Wireless Home Network Problem
Posted 16 April 2005 - 11:45 PM
Posted 17 April 2005 - 06:59 AM
Does the missing laptop have File and Print Sharing installed and have you shared anything on it?
Posted 18 April 2005 - 12:22 AM
Posted 18 April 2005 - 07:16 AM
On the xp laptop,
start > run, type
report back the ipaddress and the gateway and the subnet
on the win98 desktop,
start > run
choose the network adapter,
report the same info
Also, on the win98 desktop that will not run, your log in says what
Network logon or windows logon?
Posted 19 April 2005 - 08:33 AM
Posted 19 April 2005 - 09:35 AM
sorry, I left out a step.
Start > run
then type ipconfig all in the box.
As it is, I suspect the problem is the windows 98 machine that does not work is using windows fmaily logon
Right click network neighborhood choose properties, change the primary logon from windows family to client for ms networks
Posted 20 April 2005 - 11:37 AM
Autoconfiguration Enabled....:Yes (Line does not exist on the 98 machines)
IP Address ends in 100 on the XP, 101 on the working 98 machine and 102 on the one that doesn't.
Subnet mask is the same on the working machines but the numbers are different on the one that does not (I don't know how to change it to match the others, could this be the problem?)
Default Gateway matches on all three machines.
DHCP Server matches on all three machines.
Two other questions:
1: If I get this to work how do I set up a network drive to map to in the computers (do I set one machine up as a drive or create a file or what?)
2: If someone were to, say, accidentally hit the full screen button on the DOS Prompt screen how would he get it back to small size again...?
Thanks for the input on this stuff.
Posted 20 April 2005 - 12:18 PM
the subnet mask determines if the machines are on the same network, so yes, pretty important.
Posted 21 April 2005 - 06:26 AM
btw, I sense reluctance to share the infomation your seeing. The ip address and subnet mask you are looking at are private ip addresses for your internal network. They mean nothing to anyone and cannot be used to gain access to your system.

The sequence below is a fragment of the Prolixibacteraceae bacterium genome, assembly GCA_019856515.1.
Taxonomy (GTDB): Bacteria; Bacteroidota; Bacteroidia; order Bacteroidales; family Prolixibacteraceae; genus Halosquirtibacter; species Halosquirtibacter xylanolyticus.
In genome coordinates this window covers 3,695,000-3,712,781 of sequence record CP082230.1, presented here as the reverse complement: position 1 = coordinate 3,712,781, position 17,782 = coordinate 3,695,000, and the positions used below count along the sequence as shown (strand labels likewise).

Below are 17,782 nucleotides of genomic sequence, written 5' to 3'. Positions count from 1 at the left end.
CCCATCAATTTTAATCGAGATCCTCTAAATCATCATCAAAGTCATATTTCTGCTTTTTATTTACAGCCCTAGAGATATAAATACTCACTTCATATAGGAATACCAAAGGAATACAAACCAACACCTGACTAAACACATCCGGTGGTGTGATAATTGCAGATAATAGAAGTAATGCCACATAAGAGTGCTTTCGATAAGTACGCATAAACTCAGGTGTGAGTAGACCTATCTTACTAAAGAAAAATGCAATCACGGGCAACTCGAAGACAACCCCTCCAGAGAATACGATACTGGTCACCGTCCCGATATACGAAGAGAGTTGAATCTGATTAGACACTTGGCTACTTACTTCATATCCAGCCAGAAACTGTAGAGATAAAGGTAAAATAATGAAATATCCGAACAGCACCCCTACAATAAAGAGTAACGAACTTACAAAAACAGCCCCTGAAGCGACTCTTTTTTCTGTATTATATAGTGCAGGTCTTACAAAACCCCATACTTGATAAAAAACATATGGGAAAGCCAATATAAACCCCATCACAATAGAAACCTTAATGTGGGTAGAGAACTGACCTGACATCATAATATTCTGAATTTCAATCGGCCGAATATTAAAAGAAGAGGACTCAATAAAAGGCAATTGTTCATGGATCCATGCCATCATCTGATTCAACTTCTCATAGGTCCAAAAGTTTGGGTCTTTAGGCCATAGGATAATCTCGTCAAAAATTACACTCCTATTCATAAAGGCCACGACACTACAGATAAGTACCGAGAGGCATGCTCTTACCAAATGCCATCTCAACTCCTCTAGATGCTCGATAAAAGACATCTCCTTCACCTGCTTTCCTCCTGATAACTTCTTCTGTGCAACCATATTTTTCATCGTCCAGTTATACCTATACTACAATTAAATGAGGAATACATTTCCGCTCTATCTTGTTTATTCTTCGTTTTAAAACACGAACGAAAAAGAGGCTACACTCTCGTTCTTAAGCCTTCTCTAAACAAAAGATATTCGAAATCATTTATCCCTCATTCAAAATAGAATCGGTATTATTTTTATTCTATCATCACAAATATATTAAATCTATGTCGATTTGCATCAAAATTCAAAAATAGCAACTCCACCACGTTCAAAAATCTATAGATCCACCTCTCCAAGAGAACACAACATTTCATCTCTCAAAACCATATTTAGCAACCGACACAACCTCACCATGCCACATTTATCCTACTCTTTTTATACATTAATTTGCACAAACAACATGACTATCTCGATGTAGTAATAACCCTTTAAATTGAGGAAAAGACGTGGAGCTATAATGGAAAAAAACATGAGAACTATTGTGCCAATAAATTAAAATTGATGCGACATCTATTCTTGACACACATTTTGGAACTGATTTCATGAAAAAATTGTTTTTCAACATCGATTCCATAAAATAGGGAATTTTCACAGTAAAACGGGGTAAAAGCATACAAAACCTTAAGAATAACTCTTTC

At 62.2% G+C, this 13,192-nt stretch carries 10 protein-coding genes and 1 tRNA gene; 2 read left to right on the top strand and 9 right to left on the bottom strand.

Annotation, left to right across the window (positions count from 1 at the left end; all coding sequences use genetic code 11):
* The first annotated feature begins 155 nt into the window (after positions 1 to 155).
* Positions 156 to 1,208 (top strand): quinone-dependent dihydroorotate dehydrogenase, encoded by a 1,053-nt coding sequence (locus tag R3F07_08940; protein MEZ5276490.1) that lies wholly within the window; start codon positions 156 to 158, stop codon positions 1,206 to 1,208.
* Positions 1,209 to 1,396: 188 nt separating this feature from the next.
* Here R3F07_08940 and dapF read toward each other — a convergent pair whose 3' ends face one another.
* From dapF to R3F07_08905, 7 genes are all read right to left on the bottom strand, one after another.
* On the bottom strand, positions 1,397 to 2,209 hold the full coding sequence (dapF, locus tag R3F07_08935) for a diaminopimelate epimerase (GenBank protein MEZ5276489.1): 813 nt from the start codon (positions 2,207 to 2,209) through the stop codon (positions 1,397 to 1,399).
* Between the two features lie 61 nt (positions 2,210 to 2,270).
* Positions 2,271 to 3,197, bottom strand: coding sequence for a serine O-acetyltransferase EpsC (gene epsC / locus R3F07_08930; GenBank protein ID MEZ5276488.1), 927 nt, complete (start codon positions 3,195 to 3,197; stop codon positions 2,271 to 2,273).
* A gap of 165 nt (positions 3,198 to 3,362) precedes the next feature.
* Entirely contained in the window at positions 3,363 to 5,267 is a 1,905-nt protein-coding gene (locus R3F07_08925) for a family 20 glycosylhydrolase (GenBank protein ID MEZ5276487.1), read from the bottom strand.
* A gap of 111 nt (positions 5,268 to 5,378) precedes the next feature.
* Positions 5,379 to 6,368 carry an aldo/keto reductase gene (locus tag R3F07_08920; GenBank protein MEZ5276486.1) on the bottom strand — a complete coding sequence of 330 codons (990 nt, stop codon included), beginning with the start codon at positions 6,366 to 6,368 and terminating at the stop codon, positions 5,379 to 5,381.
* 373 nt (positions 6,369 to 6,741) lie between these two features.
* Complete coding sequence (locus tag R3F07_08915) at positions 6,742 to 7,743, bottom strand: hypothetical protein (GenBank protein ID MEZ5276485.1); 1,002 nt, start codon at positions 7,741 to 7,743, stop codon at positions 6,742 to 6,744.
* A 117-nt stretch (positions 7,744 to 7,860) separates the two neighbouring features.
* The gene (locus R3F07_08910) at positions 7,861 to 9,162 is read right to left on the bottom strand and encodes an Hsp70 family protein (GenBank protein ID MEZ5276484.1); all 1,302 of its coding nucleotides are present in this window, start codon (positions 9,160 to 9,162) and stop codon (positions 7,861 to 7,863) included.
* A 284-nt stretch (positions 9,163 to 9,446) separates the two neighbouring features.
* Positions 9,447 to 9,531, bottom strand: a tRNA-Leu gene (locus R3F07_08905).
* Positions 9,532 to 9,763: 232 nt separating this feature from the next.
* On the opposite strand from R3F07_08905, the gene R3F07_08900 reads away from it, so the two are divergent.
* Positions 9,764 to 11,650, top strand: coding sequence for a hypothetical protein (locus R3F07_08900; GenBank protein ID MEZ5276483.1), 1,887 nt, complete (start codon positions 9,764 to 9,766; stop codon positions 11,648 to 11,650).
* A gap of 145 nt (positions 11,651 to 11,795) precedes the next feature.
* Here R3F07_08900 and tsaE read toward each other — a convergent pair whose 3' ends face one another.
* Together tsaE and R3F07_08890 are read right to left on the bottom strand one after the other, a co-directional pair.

I say this not because you need to share them, but generally people spit them out like old chewing gum and you seem reluctant, so I wanted to allay any fears/concerns.
The IP address that you do not want to share is your external IP address, which is the address of your router. Your router is acting as a limited firewall, preventing people from seeing into your machines.
Posted 21 April 2005 - 10:00 AM
Posted 21 April 2005 - 10:54 AM
I have ensured that file and print sharing is enabled on the "bad" machine but still cannot see it's files or use it to see the other computers' files.
What should I try next? I am making progress, it seems.
Posted 21 April 2005 - 11:02 AM
Second, are all machines always on, or sometimes? Is one always on? In a workgroup, one computer takesthe role of the master browser, and that computer acts as the monitor for the group. When a computer is turned on, all of the computers have to have an election to determine the master browser. Sometimes, this causes a delay, sometimes, it causes problems.
I have, on occasion, run into networks that just don't want to work because the master browser (a single computer) just cannot communicate correctly.
I have resolved this by disallowing all the computers except one from becoming a master browser.
You didn't mention are these static IPs or are they being set dynamically?
Posted 21 April 2005 - 11:30 AM
Don't know the difference between static and dynamic IP's. The setup wizard configured everything.
Posted 21 April 2005 - 11:35 AM
If it is the former, who set this up? And why that way? Your router should be able to act as a DHCP server....
what kind of router do you have?
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